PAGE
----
The Los Angeles Kings signed forward Brandon Prust to a professional tryout contract Friday, and now, all eyes are on him and his potential return to the NHL.
While Prust filled the role of an enforcer and solid bottom-six forward, the league began to change, and his physicality and tough-guy role were not enough to be effective at the NHL level. The role of the enforcer began to die, and he did not have the scoring ability or speed to truly impress, let alone keep his job.
Despite his lackluster totals, the Kings are in need of more grit and a change on their forward lines. With that being said, can Prust make a comeback and make a bigger impact this time around?
The Rise and Fall of Prust
Prust hasn’t played since the 2015-16 campaign when he was traded from Montreal to Vancouver prior to the start of the season. He was limited to just 35 games with Vancouver due to leg injuries, registering a lone goal, seven points, and 40 hits. Due to the veteran’s unimpressive scoring totals and performance, the Canucks waived him, and after he went unclaimed, they assigned him to their AHL affiliate in Utica.
He played nine games with the Comets, recording a goal and seven points before he returned back home to rehabilitate an ankle injury and prepare for the following season.
The Canucks elected not to re-sign Prust, and he became an unrestricted free agent. He finally signed a PTO with the Toronto Maple Leafs later in the offseason. Though he came to camp and had a decent performance, it was not enough to earn a roster spot, especially considering Toronto’s arsenal of younger players who had more to offer in the speed and scoring department.
“They weren’t really sure,” Prust told Sportsnet of the Leafs’ roster. “They didn’t have room. They kept a lot of rookies, but I think I made a good impression where they wanted me to stick around and see what happens. I was waiting for a couple months.”
After nothing formulated with the Maple Leafs, and without an NHL gig, Prust went overseas and headed to Germany to play with the Nuremberg Ice Tigers of the Deutsche Eishockey Liga. In 29 regular season games, the 33-year-old racked up three goals and eight points, as well as 67 penalty minutes. He also had two goals, six points, and 51 PIM in 11 playoff games with the Ice Tigers.
Looking at his game, Prust’s biggest issue is his lack of scoring prowess; though he can through hits and serve as a physical presence, he cannot thrive in any league if he can’t put up points. He also takes a lot of penalties, and while a lot of those penalties are due to fighting or standing up for his teammates, they can hurt his team in some scenarios, which in turn hurts his value as well.
Looking at the Kings’ roster and their trouble areas as they enter 2017-18, many are curious to see what the 6-foot, 195-pound winger can bring to the table.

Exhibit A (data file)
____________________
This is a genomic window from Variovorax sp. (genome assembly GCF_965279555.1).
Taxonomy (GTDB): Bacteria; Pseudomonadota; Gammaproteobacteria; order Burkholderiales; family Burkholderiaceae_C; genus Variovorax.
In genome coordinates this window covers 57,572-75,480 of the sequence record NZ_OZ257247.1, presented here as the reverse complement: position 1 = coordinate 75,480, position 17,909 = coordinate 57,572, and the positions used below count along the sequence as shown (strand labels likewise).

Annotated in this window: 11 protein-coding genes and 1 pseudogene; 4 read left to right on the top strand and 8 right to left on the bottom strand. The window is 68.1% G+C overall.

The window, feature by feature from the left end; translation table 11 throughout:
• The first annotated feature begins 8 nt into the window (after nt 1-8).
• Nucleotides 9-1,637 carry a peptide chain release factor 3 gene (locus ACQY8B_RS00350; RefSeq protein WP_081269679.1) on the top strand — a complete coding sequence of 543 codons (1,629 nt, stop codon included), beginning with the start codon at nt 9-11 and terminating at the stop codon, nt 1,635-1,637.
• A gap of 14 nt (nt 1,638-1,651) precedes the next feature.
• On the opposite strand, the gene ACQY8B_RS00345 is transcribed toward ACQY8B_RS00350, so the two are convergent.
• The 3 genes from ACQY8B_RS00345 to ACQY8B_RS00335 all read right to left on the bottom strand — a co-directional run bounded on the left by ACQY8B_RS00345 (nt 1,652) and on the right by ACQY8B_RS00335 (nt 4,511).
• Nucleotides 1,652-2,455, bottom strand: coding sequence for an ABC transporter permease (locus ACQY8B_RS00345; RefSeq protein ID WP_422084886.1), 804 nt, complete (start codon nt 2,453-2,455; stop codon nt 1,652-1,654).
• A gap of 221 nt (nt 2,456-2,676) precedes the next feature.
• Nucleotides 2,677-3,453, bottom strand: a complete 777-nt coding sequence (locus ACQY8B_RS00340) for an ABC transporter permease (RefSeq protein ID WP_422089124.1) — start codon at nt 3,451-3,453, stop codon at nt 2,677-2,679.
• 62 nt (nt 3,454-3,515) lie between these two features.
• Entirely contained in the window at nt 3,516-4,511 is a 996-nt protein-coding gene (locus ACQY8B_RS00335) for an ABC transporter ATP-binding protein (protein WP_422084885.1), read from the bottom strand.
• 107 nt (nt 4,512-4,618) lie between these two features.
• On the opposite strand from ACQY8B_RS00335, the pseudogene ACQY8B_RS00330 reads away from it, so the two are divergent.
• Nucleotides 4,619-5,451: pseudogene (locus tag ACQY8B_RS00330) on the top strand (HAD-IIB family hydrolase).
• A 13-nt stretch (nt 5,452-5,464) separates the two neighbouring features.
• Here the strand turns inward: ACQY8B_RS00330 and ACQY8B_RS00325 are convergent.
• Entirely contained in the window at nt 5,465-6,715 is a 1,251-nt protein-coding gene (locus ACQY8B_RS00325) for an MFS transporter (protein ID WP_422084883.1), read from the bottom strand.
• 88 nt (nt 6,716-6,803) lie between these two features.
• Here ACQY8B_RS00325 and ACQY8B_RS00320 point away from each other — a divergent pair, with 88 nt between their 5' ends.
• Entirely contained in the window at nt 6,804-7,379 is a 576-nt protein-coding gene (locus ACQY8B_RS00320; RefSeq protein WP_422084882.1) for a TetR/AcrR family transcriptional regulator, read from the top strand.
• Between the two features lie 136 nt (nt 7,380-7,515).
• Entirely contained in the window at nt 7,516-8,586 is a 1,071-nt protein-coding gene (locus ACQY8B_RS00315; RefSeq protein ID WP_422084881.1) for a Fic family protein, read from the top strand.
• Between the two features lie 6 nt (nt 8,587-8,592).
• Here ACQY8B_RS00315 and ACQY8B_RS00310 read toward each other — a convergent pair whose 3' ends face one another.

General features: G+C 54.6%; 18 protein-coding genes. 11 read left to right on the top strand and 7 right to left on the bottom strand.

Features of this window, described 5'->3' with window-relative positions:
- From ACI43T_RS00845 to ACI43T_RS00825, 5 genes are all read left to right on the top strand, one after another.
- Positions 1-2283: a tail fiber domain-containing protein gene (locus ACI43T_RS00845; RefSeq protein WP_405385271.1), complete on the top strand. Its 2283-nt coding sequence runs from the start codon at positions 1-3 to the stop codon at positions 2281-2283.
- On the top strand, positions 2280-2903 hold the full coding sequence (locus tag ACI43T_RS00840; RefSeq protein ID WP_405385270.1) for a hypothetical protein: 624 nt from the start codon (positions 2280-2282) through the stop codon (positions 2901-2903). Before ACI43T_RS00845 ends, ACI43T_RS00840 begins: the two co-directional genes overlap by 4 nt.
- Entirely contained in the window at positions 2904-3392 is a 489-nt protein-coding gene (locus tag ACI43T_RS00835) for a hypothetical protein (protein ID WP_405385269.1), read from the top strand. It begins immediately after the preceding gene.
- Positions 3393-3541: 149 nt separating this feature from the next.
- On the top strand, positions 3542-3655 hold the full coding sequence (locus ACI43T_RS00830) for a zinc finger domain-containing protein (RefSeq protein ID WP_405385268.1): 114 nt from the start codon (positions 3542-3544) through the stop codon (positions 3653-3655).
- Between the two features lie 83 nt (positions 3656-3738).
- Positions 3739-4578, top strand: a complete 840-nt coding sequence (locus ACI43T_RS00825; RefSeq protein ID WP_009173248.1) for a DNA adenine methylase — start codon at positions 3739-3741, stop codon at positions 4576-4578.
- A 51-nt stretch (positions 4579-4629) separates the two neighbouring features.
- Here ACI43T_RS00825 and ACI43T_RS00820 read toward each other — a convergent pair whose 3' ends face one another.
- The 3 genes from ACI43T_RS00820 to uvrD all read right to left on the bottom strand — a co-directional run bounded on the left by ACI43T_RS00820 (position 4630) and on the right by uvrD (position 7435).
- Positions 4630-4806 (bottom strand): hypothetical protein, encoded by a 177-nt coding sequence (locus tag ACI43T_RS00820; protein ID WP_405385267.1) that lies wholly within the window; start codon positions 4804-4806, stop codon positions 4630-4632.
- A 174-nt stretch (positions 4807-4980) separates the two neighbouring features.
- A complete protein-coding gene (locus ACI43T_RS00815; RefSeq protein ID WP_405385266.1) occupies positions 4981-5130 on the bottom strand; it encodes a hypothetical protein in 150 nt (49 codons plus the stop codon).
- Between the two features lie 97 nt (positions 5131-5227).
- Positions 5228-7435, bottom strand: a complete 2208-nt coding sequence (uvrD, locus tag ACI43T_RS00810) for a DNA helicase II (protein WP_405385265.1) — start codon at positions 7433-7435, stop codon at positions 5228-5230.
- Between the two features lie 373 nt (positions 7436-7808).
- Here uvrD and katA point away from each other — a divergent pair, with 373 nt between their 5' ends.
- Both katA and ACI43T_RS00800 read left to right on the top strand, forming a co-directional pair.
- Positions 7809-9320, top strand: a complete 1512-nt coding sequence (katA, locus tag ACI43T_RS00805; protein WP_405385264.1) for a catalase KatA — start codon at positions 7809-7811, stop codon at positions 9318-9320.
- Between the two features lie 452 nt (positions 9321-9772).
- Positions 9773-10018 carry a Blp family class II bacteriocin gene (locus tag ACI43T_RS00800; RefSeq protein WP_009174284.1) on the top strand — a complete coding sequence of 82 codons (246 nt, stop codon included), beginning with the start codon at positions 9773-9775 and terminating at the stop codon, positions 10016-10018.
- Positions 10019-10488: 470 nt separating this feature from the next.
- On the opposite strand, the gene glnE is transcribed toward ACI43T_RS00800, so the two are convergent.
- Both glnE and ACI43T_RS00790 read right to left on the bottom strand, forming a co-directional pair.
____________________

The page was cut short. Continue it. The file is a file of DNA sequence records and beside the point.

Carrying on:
Where Prust Fits Into Kings’ Puzzle
Since winning the Stanley Cup in 2014, the Kings have been on somewhat of a decline. They haven’t qualified for the playoffs in two of their last three seasons and finished fifth in the Pacific Division this past year. Regardless of their struggles, the Kings are strong in some areas, but overall, need more help on their forward lines. That’s where Prust comes into play.
The Kings finished sixth in the league in goals against, allowing an average of just 2.5 goals per game. They also had a number of players like Dustin Brown and Tanner Pearson who didn’t shy away from physicality and were solid on the backcheck. However, their lack of offense was concerning, and that is the biggest question mark heading into this season.
Los Angeles’s 2.4 goals for per game was the sixth-worst in the league, and their scoring troubles can be attributed to the performance of their forwards. While Jeff Carter led the team with 66 points this past season, he was just one of four forwards even hit the 40-point mark this year. Not only that, but the Kings also lacked in the goal-scoring department, with Carter and Tanner Pearson being the only forwards to surpass 20 goals. Anze Kopitar was also the only Los Angeles forward to hit 40 assists.
Heading into this offseason, the Kings lost a number of forwards to free agency, including Jarome Iginla, Teddy Purcell, Devin Setoguchi and Joel Lowry. Still, Los Angeles has been relatively quiet this offseason, and their biggest transaction has been signing veteran Michael Cammalleri.
Considering their lack of moves, the Kings will likely rely on their big-name players to bounce back and for their younger players to step up and fill the void. But in addition to that, they will likely be looking at their veteran additions in Cammalleri and Prust to come in and add offense and chemistry to their struggling arsenal.
There is a lot that Prust can bring to the table with his physicality and fighting ability, but the Kings will need more from him. They need goal scoring and someone who can ignite offense, and that is where he will have to improve heading into this year. This means that he will have to take better care of the puck and be able to bring it up the ice and start the rush. Also, Prust will have to take more shots and make smart plays, while avoiding the penalty box.
Overall, the Kings need more offense, and improving in that area will definitely help the team rebound this coming year. However, if Prust wants to be a part of the team’s comeback, he will have to embark on his own by adding more of an offensive edge to his game and proving that he still has a lot to offer at the NHL level.